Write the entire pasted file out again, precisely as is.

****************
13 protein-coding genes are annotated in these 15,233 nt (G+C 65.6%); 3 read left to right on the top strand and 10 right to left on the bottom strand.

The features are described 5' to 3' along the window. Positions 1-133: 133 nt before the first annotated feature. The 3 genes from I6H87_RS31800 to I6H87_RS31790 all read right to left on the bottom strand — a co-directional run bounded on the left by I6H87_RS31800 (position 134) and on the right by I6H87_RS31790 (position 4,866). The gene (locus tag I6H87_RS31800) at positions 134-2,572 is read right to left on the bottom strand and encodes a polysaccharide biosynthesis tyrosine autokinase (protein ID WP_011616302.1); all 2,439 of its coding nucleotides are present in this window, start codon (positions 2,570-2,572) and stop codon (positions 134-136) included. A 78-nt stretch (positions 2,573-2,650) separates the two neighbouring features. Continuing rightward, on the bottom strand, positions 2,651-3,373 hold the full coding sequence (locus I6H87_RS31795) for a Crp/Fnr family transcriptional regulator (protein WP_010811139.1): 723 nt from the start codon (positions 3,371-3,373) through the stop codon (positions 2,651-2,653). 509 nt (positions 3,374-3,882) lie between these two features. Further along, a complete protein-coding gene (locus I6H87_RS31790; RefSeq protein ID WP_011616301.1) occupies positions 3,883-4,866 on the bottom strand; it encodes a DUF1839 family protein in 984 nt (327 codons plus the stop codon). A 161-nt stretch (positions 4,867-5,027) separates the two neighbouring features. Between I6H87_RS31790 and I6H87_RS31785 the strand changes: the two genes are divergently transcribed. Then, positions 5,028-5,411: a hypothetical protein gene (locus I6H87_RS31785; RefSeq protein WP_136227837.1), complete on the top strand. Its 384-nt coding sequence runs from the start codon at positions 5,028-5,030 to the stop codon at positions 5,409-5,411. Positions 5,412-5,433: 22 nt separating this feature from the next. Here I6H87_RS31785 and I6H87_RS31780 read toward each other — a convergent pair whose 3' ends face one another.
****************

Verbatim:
13 protein-coding genes are annotated in these 15,233 nt (G+C 65.6%); 3 read left to right on the top strand and 10 right to left on the bottom strand.

The features are described 5' to 3' along the window. Positions 1-133: 133 nt before the first annotated feature. The 3 genes from I6H87_RS31800 to I6H87_RS31790 all read right to left on the bottom strand — a co-directional run bounded on the left by I6H87_RS31800 (position 134) and on the right by I6H87_RS31790 (position 4,866). The gene (locus tag I6H87_RS31800) at positions 134-2,572 is read right to left on the bottom strand and encodes a polysaccharide biosynthesis tyrosine autokinase (protein ID WP_011616302.1); all 2,439 of its coding nucleotides are present in this window, start codon (positions 2,570-2,572) and stop codon (positions 134-136) included. A 78-nt stretch (positions 2,573-2,650) separates the two neighbouring features. Continuing rightward, on the bottom strand, positions 2,651-3,373 hold the full coding sequence (locus I6H87_RS31795) for a Crp/Fnr family transcriptional regulator (protein WP_010811139.1): 723 nt from the start codon (positions 3,371-3,373) through the stop codon (positions 2,651-2,653). 509 nt (positions 3,374-3,882) lie between these two features. Further along, a complete protein-coding gene (locus I6H87_RS31790; RefSeq protein ID WP_011616301.1) occupies positions 3,883-4,866 on the bottom strand; it encodes a DUF1839 family protein in 984 nt (327 codons plus the stop codon). A 161-nt stretch (positions 4,867-5,027) separates the two neighbouring features. Between I6H87_RS31790 and I6H87_RS31785 the strand changes: the two genes are divergently transcribed. Then, positions 5,028-5,411: a hypothetical protein gene (locus I6H87_RS31785; RefSeq protein WP_136227837.1), complete on the top strand. Its 384-nt coding sequence runs from the start codon at positions 5,028-5,030 to the stop codon at positions 5,409-5,411. Positions 5,412-5,433: 22 nt separating this feature from the next. Here I6H87_RS31785 and I6H87_RS31780 read toward each other — a convergent pair whose 3' ends face one another.